A general rule of thumb is that you need 25 times your annual expenses saved up in order to retire. If you save 15% of your annual income as per Dave's recommendations, it will take you about 35 years to save enough for retirement.
It’s important to do the math yourself in order to determine whether or not waiting 35 years is acceptable. Taking your calculations into consideration, you can then adjust your savings rate from there in order to better meet your goals.
Baby Step #5: Save For Your Children’s College Fund
Once you've gotten to this step, you should have plenty of fewer things to worry about. So, for baby step #5, Dave recommends saving for your children’s education in the future.
People generally recommend opening a 529 College Savings Plan or Education Savings Account (ESA), which are both tax-advantaged accounts (similar to a 401(k) or Roth IRA). The key difference is that these accounts are designed to be used exclusively for education expenses.
This step is important, but it may not be necessary — for instance, your kid might get a scholarship or decide college isn’t for them, or you might not even be planning to have kids at all.
Baby Step #6: Pay Off Your Mortgage Early
By this step, if you've done everything correctly, the only debt left to worry about is your mortgage.
Now, before you go straight to paying your mortgage off earlier than originally intended, there are a few factors you should keep in mind. For example, one of the most important things you should determine about your mortgage is whether or not it has prepayment penalties.
However, if you can free yourself from house payments earlier than expected, it usually saves a lot on interest.
Baby Step #7: Build Wealth And Give
Once your debt has been paid off, you have your entire retirement planned out, your children’s college is paid for, and you have no mortgage to worry about, you're capable of spending the money you earn on whatever you please.
Some suggestions on what to spend your money on include:
- Max out your 401(k) and Roth IRA.
- Open a brokerage account and continue building wealth there.
- Invest in real estate.
- Give money to charity and philanthropic causes.
- Spend money on things you enjoy without guilt.
Should you follow Dave Ramsey's 7 Baby Steps?
These steps might sound like a lot of work, and they can be — but they’re also worth it.
Some of the pros of following Dave Ramsey’s baby steps are:
#1 They’re Easy To Follow
The baby steps are straightforward and easy to follow, even if you're completely new to personal finance.
You can also find many online communities dedicated to the baby steps by doing a quick Google search, which is a great way to find people who are on the same journey as you are while simultaneously helping you to stay accountable.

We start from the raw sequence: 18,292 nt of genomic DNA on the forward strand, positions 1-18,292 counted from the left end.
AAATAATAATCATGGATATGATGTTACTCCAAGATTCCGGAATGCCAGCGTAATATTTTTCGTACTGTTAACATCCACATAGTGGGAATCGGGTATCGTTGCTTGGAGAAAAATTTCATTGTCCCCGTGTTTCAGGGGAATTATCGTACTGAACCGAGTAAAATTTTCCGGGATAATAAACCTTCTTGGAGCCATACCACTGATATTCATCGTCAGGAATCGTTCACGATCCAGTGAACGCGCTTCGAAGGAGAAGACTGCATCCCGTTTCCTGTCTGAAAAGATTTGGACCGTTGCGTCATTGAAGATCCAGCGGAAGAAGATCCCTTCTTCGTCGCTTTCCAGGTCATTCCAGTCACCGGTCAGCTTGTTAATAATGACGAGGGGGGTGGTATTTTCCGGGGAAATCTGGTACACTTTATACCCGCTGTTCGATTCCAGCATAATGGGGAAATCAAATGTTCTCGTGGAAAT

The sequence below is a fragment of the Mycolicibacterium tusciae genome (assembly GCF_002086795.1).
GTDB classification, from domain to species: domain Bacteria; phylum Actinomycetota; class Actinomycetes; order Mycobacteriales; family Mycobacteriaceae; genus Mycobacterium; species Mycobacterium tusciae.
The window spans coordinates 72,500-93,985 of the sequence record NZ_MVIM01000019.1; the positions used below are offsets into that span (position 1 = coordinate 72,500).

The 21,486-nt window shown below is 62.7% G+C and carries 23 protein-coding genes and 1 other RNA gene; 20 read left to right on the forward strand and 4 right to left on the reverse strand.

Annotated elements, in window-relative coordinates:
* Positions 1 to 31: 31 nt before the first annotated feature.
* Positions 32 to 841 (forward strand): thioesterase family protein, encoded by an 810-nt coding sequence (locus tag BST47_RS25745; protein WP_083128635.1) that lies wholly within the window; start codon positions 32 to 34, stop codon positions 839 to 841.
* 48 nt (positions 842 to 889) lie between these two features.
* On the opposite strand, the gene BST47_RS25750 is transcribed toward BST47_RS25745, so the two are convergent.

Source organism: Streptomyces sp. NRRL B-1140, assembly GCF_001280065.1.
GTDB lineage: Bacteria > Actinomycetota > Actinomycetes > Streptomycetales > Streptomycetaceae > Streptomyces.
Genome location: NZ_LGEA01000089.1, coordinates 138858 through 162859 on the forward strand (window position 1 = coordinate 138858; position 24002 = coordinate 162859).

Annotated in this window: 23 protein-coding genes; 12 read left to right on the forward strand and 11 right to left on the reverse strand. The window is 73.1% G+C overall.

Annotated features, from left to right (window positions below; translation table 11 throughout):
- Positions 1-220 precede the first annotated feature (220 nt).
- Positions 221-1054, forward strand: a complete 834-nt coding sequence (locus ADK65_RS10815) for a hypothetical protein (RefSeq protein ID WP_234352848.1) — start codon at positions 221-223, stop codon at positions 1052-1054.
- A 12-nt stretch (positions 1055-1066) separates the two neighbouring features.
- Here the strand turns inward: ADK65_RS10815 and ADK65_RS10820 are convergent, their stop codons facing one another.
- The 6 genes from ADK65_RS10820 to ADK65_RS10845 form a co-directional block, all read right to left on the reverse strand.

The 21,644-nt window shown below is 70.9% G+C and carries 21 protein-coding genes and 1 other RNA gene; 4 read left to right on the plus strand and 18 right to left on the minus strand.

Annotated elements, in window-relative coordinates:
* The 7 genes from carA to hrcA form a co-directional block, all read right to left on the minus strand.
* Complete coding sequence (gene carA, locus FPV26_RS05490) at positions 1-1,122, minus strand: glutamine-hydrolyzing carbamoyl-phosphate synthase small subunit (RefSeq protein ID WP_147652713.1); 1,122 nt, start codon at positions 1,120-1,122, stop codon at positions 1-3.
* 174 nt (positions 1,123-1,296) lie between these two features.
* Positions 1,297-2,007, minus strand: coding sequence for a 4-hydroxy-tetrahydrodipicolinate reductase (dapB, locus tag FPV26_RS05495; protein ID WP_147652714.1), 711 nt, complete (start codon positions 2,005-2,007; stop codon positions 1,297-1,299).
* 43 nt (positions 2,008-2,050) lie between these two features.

#2 It’s Free
You don’t have to pay anyone to teach you the 7 Baby Steps method, and you don't need a whole lot to get started with the baby steps either.
That being said, if you want to make the most out of these baby steps, you could pick up a copy of Ramsey’s bestselling book, “The Total Money Makeover” or you could subscribe to Dave Ramsey's Financial Peace University course for $129.99.
Nevertheless, the baby steps are well-documented online, so this would be completely optional.
How To Get Started With Dave Ramsey’s 7 Baby Steps
Before you start following Dave Ramsey’s Baby Steps, there are a few preliminary things you should be doing. For example, you should:
#1 Ask Yourself Questions
Before looking at your financial numbers or figuring out where you can save, ask yourself why you want to go through with this. Why now? What is your motivation for financial freedom?
Whatever your motivation may be, it's important that it's clearly defined in your head. This will serve as your motivation you might be tempted to give up, either because progress is slow or for any other reason.
You'll be more likely to stick to the program if you have a pretty good idea of what it's all about before you even begin. So, read through Dave Ramsey's website (or read through his books if you can) and make sure you're very familiarized with the baby steps.
#3 Make The Time
Once you get started, it doesn’t really take any time to keep the ball rolling. You should, however, schedule some time for yourself so that you can read and implement the lessons learned here.
#4 Commit To Change
Paying down your debt and investing in your future will involve lifestyle changes and a few sacrifices.
For others, it might involve an entire overhaul of their spending and savings, which means that it's important to mentally prepare yourself for this before you begin.
An effective way to commit to change is to get your partner and other family members on board with the process.
Even if this is a decision that's being made primarily by yourself, it's a lot easier to go through with it if you have people just as committed as you are alongside you every step of the way.
#5 Be Patient
This might be the most challenging part, but it’s crucial to your success! This journey takes time (a lifetime, actually), but as many who have completed the Dave Ramsey 7 Baby Steps over the last couple of decades can attest, it’s well worth it!
Personal finance can be a tough topic to master, especially if you’re new to it. But Dave Ramsey’s 7 Baby Steps are a great way to get started with personal finance in general.
Even if they’re not perfect, they teach you the core fundamentals of personal finance and budgeting in a way that’s easy to follow.